Wednesday, October 26, 2011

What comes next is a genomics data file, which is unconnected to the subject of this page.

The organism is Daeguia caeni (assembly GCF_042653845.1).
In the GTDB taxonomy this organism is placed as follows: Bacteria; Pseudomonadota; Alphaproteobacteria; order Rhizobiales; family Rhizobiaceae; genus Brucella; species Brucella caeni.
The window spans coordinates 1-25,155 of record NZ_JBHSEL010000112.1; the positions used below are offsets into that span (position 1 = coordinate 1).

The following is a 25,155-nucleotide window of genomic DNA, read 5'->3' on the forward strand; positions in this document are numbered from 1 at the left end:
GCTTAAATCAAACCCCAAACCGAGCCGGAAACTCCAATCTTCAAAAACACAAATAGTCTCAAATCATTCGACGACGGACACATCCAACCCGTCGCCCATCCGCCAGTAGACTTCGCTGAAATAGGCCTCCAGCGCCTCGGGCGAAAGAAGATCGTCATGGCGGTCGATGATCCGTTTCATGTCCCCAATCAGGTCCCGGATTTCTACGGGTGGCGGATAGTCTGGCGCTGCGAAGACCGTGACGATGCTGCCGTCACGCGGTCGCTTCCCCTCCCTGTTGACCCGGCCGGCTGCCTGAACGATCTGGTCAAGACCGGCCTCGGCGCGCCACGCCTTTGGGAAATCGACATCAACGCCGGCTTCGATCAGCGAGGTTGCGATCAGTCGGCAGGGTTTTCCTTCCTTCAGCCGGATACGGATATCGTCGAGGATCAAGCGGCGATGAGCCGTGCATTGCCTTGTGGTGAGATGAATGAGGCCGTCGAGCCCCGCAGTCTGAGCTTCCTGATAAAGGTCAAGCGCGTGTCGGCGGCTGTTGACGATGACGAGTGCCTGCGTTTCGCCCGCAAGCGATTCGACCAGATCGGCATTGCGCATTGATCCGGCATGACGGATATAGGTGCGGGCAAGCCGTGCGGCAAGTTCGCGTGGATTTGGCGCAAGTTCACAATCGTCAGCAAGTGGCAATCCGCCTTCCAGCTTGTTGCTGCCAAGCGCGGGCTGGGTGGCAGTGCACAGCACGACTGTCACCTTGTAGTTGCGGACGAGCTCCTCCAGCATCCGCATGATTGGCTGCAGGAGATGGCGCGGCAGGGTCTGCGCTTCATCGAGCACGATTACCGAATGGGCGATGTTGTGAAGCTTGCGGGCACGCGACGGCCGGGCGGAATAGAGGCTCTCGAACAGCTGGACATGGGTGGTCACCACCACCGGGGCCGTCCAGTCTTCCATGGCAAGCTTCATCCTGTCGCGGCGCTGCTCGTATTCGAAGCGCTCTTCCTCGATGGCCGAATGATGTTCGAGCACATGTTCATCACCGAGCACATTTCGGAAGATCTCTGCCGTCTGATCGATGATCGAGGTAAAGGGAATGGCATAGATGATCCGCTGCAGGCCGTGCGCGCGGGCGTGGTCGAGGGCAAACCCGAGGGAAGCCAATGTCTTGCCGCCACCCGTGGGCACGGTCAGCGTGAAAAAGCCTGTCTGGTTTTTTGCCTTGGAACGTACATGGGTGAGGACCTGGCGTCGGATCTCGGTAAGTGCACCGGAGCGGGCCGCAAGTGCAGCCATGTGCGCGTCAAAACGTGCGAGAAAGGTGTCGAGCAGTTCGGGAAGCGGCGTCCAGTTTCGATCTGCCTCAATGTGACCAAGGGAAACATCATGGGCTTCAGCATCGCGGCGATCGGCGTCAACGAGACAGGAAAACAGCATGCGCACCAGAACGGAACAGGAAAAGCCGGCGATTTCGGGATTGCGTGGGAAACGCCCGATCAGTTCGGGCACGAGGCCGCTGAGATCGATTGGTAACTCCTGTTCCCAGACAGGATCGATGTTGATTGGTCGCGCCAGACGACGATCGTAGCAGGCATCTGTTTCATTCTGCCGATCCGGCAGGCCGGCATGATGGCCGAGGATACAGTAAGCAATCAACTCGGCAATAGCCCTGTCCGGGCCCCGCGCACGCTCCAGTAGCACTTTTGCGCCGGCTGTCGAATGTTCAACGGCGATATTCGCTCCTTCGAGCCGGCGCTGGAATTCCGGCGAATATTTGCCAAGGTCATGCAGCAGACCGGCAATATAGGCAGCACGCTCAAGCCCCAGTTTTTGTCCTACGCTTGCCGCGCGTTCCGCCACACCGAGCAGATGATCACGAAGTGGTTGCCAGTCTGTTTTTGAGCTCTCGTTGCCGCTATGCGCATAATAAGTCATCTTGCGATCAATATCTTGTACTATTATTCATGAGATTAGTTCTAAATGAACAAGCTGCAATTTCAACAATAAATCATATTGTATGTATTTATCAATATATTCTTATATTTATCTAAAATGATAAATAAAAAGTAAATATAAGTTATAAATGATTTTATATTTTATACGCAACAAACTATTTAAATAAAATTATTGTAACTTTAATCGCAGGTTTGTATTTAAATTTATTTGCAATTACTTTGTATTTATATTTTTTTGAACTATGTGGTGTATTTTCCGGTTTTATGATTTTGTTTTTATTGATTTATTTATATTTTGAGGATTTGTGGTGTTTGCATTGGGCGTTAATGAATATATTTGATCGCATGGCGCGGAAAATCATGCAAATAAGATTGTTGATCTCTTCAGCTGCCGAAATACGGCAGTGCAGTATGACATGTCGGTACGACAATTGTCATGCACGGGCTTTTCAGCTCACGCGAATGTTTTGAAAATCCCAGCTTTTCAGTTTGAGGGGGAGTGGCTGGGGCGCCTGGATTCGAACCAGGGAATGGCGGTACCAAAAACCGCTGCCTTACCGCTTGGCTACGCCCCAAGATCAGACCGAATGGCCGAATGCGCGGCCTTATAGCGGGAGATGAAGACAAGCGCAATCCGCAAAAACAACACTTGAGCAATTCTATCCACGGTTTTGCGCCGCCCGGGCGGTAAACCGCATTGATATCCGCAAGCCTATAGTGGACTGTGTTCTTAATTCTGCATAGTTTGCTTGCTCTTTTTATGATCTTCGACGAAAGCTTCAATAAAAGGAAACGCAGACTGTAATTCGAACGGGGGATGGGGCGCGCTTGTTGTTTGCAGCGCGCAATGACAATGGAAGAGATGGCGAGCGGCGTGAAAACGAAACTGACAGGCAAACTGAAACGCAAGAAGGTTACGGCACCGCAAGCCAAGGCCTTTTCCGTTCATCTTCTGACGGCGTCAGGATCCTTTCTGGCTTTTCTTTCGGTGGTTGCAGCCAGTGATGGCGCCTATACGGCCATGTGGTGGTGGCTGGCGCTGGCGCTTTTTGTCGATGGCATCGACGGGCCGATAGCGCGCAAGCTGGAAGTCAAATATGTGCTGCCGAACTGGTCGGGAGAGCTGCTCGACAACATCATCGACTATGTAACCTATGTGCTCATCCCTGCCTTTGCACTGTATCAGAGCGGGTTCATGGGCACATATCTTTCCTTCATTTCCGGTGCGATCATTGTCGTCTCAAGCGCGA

Before I get into the post, the cover art for this EP was too good to pass up on, so I fiddled about with it and made it into the image you can see above. Would the music live up to the hype the art enthused however? That was the question I pondered before the answer of 'most definitely' settled in my ears. Mode7 is one guy from Portland, and his sound is one of scope. It throbs with an experimental pulse, while the beats retain a noisy, yet strangely danceable sensibility. The intricacies of the music boast rough texture, the sonic details scattered near and far, sculpting and refining the soundscape to create something captivating and lush and all together fantastic. 'Space Matterhorn', which you can stream above, cuts the last of the evening light and starts the descent of dusk. What may initially appear very inaccessible and difficult to get, as the song progresses and the beats kick in, you realise everything works, and rather than hearing noise, you hear every individual note and scrape and click and subtly the track has to offer. From the offset, water drips and sprays off cavern walls, echoing through the calm and coaxing dark, eerie sounds from the gloom. Deep, oozing synths slide across the floor, highlighted by flecks of light bounced from many a wall. The beats shoot like lasers from unknown vantage points, building and layering to form an unexpected anticlimax. A thoughtful step back from the noise slowly loses control. A need to be surrounded by the natural, primal urge of it all, you return to the middle of the room and stand, stunned into silence. 'The Grudger' follows as an equally intriguing number, before 'Abort, Retry, Fail?'s extended alien finger massage your mind. I haven't got enough time to go into detail about every track here, but believe me, I could. The amount of texture and sound and experimentation Mode7 has managed to cram in is nothing short of masterful. From the gritty reality of space, alone and without comfort, surrounded by metal and sharp edges and processed food, we're dealt 'Rainbow Blood', a higher key melody throbbing and rushing amongst celestial magnificence. 'Ghost Spinners' closes the EP, giving voice to the voiceless, and realisation to the unwilling to realise. 'War of the World'-esque whirrs and groans take form, bearing teeth and many a prying claw. A living, breathing collection of tracks, they each break free of modern musical restraints, exploring far into the world of experimentation, a quality I admire in both the sounds and the artist who bore them. I could not recommend this EP highly enough. If nothing else, it deserves a listen at least?